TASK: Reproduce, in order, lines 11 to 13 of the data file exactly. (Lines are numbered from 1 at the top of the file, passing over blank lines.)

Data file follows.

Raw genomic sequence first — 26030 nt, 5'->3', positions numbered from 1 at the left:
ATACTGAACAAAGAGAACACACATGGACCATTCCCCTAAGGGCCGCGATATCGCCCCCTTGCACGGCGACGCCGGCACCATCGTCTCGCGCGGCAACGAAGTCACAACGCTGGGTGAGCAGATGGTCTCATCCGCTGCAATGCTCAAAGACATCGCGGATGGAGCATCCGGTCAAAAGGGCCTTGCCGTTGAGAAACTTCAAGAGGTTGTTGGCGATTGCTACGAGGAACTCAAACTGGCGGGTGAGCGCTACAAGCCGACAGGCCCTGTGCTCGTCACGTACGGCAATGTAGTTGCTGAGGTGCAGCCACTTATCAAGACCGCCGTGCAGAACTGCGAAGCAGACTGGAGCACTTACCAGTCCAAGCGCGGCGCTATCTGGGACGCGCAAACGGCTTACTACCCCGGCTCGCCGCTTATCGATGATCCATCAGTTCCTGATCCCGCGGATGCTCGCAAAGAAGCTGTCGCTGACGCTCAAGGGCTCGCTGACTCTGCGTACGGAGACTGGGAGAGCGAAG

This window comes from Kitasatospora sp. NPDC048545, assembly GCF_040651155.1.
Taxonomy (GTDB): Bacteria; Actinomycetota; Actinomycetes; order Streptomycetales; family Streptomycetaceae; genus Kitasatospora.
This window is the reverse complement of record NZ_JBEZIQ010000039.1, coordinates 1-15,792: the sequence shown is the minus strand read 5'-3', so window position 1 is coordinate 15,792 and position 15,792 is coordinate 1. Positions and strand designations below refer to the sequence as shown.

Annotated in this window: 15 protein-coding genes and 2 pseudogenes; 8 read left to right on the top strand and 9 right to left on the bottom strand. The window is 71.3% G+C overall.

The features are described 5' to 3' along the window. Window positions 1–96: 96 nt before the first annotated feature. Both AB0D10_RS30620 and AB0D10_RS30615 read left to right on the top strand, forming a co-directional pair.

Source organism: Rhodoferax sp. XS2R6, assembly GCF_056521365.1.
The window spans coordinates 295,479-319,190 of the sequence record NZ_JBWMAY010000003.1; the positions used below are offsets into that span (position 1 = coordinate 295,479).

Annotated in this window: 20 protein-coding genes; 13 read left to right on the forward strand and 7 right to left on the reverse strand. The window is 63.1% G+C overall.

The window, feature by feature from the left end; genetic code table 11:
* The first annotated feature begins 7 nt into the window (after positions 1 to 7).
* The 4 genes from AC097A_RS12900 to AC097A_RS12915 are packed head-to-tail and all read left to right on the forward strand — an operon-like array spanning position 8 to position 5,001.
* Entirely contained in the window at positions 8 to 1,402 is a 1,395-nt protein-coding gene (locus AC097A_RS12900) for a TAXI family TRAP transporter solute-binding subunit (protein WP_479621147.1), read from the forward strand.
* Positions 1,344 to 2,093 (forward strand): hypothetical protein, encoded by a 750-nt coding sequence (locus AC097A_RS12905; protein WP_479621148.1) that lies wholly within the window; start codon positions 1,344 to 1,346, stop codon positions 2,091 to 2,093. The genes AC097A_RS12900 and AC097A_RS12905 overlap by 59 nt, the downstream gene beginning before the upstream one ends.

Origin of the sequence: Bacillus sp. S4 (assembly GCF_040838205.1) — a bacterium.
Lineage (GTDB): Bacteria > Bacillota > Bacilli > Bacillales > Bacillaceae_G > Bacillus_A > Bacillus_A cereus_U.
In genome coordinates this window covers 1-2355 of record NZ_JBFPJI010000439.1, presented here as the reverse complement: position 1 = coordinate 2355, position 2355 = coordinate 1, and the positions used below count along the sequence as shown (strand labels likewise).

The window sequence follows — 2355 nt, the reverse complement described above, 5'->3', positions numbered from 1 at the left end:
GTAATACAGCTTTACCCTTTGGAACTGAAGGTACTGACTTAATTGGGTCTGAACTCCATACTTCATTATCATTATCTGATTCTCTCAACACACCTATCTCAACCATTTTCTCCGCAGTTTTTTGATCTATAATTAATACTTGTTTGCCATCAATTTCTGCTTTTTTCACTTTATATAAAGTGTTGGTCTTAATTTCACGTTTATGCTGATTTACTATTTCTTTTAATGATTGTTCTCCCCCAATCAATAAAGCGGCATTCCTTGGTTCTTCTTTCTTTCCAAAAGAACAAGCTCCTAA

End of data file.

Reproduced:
The window, feature by feature from the left end; genetic code table 11:
* The first annotated feature begins 7 nt into the window (after positions 1 to 7).
* The 4 genes from AC097A_RS12900 to AC097A_RS12915 are packed head-to-tail and all read left to right on the forward strand — an operon-like array spanning position 8 to position 5,001.